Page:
MLB plays the Vin Scully Sympathy Card to guilt cable companies on Dodgers broadcasts


This morning we wrote about how the Dodgers and Time Warner have reduced the per-subscriber price for which they will offer the Dodgers’ cable network to southern California cable operators. They’re doing so in an effort to make Dodgers games available to fans in the region who haven’t been able to see their games for a few years now due to the carriage dispute. All of the details about that can be read in the linked post.

A few moments ago Major League Baseball released a statement from Rob Manfred imploring the cable companies with whom the Dodgers are negotiating to accept the latest offer. And they did so in a pretty pathetic way in this writer’s opinion:

“The distribution dispute involving DirecTV, AT&T, COX and Verizon has gone on too long. The Dodgers’ massive fan base deserves to be able to watch Dodger games regardless of their choice of provider. The situation is particularly acute given that this is Hall of Fame broadcaster Vin Scully’s final season. Time Warner has made a significant economic move that I hope will be accepted by the providers.”

The Vin Scully card, eh? Pretty low if you ask me.

Where was Major League Baseball’s concern about the masses being able to hear any given broadcaster when, as a matter of clear league policy, it and its clubs made a concerted effort to push games off of free, over-the-air TV and onto cable? Where was baseball’s concern about widespread availability of games when it pushed not just regular season games but postseason games onto cable as well? Where is it now that it continues to enforce blackout restrictions which are aggressively anti-fan yet persist because their existence is something the cable companies desperately, desperately want to keep in place?

Moreover, I’ve been searching my archives for a while now and I can’t seem to find the press release from MLB in which it said “hey, the bids from Fox, ESPN, TBS and the other networks were not quite what we wanted for national broadcast rights, but at some point we figured they were generous enough and we felt like making the best possible business deal we could wasn’t a great thing.” I’m SURE it’s here someplace, but I simply can’t locate it. Oh, and while you’re at it, MLB, maybe get the guys who write your press releases to help DirecTV, AT&T, Cox and Verizon’s P.R. department write theirs. You know, for when they have to explain to their shareholders that they took a deal that didn’t work for them because “hey, we were asked to do it for Vin.”

Finally, speaking of Vin Scully, I’m curious to know if anyone checked with him about being used as a point of emotional manipulation like this. He has never, not once, inserted himself into controversial business matters of the Dodgers or Major League Baseball and has, at almost every turn, gone out of his way to avoid attention that is unrelated to the actual calling of a baseball game in front of him. He’s a tremendous source of goodwill for the Dodgers to be sure, but he’s not some mascot or sympathy card that should be wielded like this.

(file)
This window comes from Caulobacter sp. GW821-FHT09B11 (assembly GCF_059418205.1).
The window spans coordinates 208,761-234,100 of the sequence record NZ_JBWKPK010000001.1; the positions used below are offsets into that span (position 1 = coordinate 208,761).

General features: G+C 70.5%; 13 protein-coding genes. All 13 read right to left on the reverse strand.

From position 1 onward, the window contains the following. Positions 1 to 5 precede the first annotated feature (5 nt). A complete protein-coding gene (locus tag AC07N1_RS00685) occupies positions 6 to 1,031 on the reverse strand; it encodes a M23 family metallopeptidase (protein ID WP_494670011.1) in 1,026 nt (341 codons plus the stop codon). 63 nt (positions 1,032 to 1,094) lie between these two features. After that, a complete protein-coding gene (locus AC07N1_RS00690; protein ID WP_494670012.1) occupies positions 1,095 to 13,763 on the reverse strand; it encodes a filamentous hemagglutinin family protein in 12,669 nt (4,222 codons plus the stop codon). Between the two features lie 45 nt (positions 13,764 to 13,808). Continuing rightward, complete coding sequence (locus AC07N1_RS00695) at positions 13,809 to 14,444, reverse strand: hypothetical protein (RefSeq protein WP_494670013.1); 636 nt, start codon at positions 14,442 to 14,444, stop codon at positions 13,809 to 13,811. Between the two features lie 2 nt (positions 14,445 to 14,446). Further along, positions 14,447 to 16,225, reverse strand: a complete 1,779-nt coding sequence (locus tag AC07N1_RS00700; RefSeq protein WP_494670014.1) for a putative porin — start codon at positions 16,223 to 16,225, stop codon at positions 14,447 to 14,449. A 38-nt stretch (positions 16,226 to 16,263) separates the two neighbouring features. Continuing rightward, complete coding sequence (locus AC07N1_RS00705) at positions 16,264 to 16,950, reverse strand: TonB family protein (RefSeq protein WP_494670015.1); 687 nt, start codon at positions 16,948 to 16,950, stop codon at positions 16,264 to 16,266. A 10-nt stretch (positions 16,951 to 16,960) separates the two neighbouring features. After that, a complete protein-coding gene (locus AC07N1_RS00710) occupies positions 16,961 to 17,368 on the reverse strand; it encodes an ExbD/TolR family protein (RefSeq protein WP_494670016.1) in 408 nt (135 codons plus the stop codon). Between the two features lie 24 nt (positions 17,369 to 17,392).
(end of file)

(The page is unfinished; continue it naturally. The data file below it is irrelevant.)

This part of baseball is a business. Cable is definitely a business. Put your big boy pants on and do business, MLB, rather than playing cynical P.R. games like this.

MLB homer leader Pete Alonso to IL with bone bruise, sprain in wrist

pete alonso
Dale Zanine/USA TODAY Sports

PITTSBURGH — The New York Mets will have to dig out of an early-season hole without star first baseman Pete Alonso.

The leading home run hitter in the majors will miss three-to-four weeks with a bone bruise and a sprain in his left wrist.

The Mets placed Alonso on the 10-day injured list Friday, retroactive to June 8. Alonso was hit in the wrist by a 96 mph fastball from Charlie Morton in the first inning of a 7-5 loss to Atlanta on Wednesday.

Alonso traveled to New York for testing on Thursday. X-rays revealed no broken bones, but the Mets will be missing one of the premier power hitters in the game as they try to work their way back into contention in the NL East.

“We got better news than it could have been,” New York manager Buck Showalter said. “So we take that as a positive. It could have been worse.”

New York had lost six straight heading into a three-game series at Pittsburgh that began Friday. Mark Canha started at first for the Mets in the opener. Mark Vientos could also be an option, though Showalter said the coaching staff may have to use its “imagination” in thinking of ways to get by without Alonso.

“I’m not going to say someone has to step up and all that stuff,” Showalter said. “You’ve just got to be who you are.”

Even with Alonso in the lineup, the Mets have struggled to score consistently. New York is 16th in the majors in runs scored.

The team also said Friday that reliever Edwin Uceta had surgery to repair a torn meniscus in his left knee. Uceta initially went on the IL in April with what the team called a sprained left ankle. He is expected to be out for at least an additional eight weeks.

New York recalled infielder Luis Guillorme and left-handed reliever Zach Muckenhirn from Triple-A Syracuse. The Mets sent catcher Tomás Nido to Triple-A and designated reliever Stephen Nogosek for assignment.

Nogosek is 0-1 with a 5.63 ERA in 13 games this season.